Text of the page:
Written by: Chris Kobin and Tim Sullivan
Directed by: Tim Sullivan
Starring: Robert Englund, Lin Shaye, Giuseppe Andrews, and Marla Malcolm
Reviewed by: Brett G.
The theme song to Herschell Gordonís Lewisís 1964 film Two Thousand Maniacs! promised that the south would rise again. 40 years later, the south did just that in the form of writer/director Tim Sullivanís re-imagining of Lewisís drive-in classic. Along the way the town of Pleasant Valley added one more citizen, and 2001 Maniacs was unleashed upon the world. Starring genre favorite Robert Englund, the film promised a host of hillbilly debauchery that isnít seen often unless you make it down to the local Opry in my hometown.
Anderson, Corey, and Nelson are your usual college students: they party on a regular basis, get drunk, and write history papers entitled ďGeneral Sherman: Badass.Ē Itís no wonder theyíre flunking history, but thatís the farthest thing from their minds right now because itís spring break, and theyíre headed down south to Daytona. To get there, however, theyíll have to traverse through the back roads of the south. One of these roads leads to Pleasant Valley, where the guys have arrived just in time for the annual ďGuts and Glory Jubilee.Ē Mayor Buckman and the townsfolk designate our boys as ďguests of honor,Ē and theyíre soon joined by three more college students and a pair of bikers--a black guy and his ďChinamanĒ girlfriend (just imagine the looks these two get from the townspeople). It doesnít take long for the celebration to take a sharp and deadly turn, as the visitors themselves end up on the menu!
This one has everything youíd expect from the south: sweet tea, sheep-cornholing, banjo-picking, kissing cousins, you name it--and itís all wrapped up in some good-old fashioned southern hospitality. In theory, 2001 Maniacs is a perfect remake because it remains faithful to the irreverent tone of the original while managing to be its own thing by telling its own story. With the exception for a few recycled gags, this is a completely different experience. That said, it totally feels like the type of film Lewis himself would have made if he ever set out to make a sequel to the original film. Itís no doubt a better made film than Lewisís original (which isnít saying much, of course), but it still feels very much the same in spirit. A gore-soaked romp throughout, it makes no bones about being a purely entertainment splatterfest that aims to have you squirming in your seat more so than jumping out of it.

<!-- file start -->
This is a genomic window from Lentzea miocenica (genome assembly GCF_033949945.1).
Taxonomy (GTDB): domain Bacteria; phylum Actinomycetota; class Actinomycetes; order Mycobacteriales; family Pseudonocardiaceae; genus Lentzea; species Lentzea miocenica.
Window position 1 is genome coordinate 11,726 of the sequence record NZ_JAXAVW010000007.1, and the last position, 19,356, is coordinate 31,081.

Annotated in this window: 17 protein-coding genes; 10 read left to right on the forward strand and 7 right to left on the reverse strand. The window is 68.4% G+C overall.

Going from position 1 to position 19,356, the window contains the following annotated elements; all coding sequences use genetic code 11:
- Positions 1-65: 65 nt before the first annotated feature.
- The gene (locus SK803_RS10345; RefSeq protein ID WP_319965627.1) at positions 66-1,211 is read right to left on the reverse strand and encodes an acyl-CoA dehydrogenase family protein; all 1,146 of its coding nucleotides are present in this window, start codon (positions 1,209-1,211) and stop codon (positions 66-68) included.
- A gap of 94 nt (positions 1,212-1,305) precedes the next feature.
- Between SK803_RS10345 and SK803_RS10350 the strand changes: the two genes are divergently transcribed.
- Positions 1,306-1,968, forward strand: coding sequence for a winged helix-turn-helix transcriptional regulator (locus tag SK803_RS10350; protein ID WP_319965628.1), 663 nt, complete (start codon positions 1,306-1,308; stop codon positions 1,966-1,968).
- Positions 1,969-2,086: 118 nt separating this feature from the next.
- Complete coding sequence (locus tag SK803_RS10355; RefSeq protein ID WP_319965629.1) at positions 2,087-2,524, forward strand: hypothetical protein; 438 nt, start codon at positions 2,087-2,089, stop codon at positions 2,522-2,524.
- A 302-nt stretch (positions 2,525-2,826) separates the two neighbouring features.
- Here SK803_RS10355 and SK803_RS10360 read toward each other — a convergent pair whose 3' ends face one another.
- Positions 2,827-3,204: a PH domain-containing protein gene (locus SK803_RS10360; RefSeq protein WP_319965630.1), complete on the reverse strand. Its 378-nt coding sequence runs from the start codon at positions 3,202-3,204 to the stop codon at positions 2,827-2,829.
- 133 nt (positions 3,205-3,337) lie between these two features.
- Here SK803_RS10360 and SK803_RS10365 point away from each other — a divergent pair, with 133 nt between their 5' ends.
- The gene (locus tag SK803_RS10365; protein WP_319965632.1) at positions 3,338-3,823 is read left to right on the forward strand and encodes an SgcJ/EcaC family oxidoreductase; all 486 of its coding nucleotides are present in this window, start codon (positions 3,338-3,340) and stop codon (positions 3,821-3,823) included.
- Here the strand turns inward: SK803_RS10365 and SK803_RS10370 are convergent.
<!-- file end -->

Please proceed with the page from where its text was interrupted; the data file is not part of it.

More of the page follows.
One of the biggest departures from the original is the use of college kids as protagonists, but this works well because it leads to some teen comedy-inspired hijinx thatís right in line with this type of film. The protagonists are your usual type in that theyíre mostly just there to fill out the body count, but Marla Malcolm kind of stands out as a sweet little thing you can root for. However, the antagonists are where the real meat is at. The always delightful Englund is pitch-perfect as the Antebellum-tinged Mayor Bruckman; heís obviously having a good time in an over-the-top and demented role. OTH-favorite Lin Shaye is Granny Boone, the town matriarch who is devilishly sweet until she gets a hatchet in her hands. Thereís also a couple of cameos from producer Eli Roth (who seems to be reprising his role from Cabin Fever because Dr. Mambo is in tow) and Kane Hodder, who makes an appearance as one of the town yokels. No town is complete without its share of eye candy, and Pleasant Valley doesnít disappoint in this respect, as thereís no shortage of southern belles willing to show their skin.